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Lax Lowdown: Pingree vs. the Prep: Who'd win a hypothetical clash of the North Shore's top teams?

Salem News - 5/28/2019

May 28-- May 28--Sports is a perfect place to play the proverbial "What If?" game.

What if Mike Eruzione had been cut from the 1980 U.S. Olympic hockey team? What if Doug Flutie got sacked before he threw that Hail Mary pass to Gerard Phelan? What if the Red Sox had never signed David Ortiz, or the Patriots had never drafted Tom Brady? What if Kendrick Perkins was healthy enough to play in Game 7 of 2010 for the Celtics?

On and on and on ... be it at the professional, college or high school level of athletics, you can play this game forever.

So, hypothetically speaking ...

What if North Shore boys lacrosse kingpins St. John's Prep and Pingree met in an actual game? Who would come out on top?

"Oh boy ... this will definitely get people talking," said Kevin Tersolo, head coach of the five-time McCoy Cup champion Pingree Highlanders, who finished their season last Friday with an outstanding 19-2 record.

"This is awesome!," added his coaching counterpart, St. John's Prep (15-3) bench boss John Pynchon, his unbeaten Catholic Conference champions winners of eight straight and 13 of their last 14 contests..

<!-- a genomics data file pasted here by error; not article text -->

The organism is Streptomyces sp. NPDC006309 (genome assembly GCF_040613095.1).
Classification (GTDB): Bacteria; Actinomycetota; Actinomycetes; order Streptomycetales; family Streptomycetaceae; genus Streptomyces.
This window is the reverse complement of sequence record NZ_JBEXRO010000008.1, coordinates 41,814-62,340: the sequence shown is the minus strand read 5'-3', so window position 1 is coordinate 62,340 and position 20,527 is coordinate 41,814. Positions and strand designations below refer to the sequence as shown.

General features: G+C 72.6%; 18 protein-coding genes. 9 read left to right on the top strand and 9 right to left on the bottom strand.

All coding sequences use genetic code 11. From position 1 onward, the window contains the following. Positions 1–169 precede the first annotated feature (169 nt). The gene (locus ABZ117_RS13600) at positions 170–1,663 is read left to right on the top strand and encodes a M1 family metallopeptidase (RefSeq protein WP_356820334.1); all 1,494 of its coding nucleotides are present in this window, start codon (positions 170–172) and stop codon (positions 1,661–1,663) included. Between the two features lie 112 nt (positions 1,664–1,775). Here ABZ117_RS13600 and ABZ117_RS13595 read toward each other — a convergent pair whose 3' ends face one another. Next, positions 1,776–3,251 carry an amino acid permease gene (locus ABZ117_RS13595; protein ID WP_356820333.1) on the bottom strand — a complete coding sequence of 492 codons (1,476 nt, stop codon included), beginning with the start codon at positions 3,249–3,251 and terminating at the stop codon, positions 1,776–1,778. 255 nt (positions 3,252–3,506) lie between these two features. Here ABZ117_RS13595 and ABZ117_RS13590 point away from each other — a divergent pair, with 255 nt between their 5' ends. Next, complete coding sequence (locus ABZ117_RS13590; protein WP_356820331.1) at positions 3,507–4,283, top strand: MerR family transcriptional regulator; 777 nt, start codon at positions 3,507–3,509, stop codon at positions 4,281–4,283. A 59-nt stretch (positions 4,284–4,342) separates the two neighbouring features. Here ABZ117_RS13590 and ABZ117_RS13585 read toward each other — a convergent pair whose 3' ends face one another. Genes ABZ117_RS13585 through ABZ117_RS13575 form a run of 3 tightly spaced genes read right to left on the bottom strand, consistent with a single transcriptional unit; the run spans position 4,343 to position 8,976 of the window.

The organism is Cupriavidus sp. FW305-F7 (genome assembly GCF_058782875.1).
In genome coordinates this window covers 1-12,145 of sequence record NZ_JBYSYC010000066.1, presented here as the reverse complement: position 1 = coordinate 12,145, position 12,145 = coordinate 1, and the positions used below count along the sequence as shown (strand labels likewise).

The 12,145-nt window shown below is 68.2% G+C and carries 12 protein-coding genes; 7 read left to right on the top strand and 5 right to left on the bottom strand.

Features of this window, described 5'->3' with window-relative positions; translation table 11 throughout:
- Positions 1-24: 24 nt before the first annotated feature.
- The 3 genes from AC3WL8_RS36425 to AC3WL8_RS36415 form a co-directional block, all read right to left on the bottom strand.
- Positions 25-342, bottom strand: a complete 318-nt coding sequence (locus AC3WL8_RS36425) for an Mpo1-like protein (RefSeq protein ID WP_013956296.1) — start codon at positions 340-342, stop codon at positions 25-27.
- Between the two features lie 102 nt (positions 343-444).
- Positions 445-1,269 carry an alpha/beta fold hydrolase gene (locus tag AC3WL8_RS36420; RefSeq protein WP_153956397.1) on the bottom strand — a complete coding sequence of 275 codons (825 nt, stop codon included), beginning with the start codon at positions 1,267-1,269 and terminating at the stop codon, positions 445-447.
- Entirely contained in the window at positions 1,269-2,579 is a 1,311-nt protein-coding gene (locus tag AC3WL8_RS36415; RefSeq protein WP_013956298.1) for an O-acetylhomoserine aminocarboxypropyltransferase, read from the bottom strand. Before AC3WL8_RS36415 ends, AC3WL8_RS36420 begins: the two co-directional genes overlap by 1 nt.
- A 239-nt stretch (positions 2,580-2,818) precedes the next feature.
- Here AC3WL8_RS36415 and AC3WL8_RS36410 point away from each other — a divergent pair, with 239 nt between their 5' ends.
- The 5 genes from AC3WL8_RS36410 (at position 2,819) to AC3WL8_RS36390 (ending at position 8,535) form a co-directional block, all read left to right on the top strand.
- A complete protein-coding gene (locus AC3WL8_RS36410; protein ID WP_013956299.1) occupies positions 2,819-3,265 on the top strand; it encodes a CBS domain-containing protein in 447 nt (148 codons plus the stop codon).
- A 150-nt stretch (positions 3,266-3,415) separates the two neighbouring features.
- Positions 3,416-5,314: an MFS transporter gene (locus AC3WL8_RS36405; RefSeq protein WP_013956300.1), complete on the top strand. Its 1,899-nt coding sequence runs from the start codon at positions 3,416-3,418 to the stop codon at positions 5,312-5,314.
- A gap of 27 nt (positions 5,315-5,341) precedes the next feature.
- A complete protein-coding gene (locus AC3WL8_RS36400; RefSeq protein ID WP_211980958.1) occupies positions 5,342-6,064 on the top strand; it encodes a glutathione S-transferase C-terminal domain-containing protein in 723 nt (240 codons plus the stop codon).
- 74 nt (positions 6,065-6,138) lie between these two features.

Can you imagine what this would be like?

Pingree, which recently captured its fifth consecutive New England prep small school crown in dominating fashion, going up against the acknowledged state power that is St. John's Prep athletics and its lacrosse team, which might be the school's best and deepest since the 2010 Eagles' squad that won the Division 1 state title.

Comparing schools and programs playing under the same guidelines can be difficult enough. By sheer size alone, St. John's Prep -- with an enrollment of nearly 1,500 male students -- dwarfs any other local school. They also play Division 1 athletics in every sport under Massachusetts Interscholastic Athletic Association (MIAA) guidelines, and in doing so play at the highest level of competition in every postseason they enter. That alone makes it unfair to compare them against most other schools locally, particularly public schools with male/female enrollments that draw from just one city or regional area.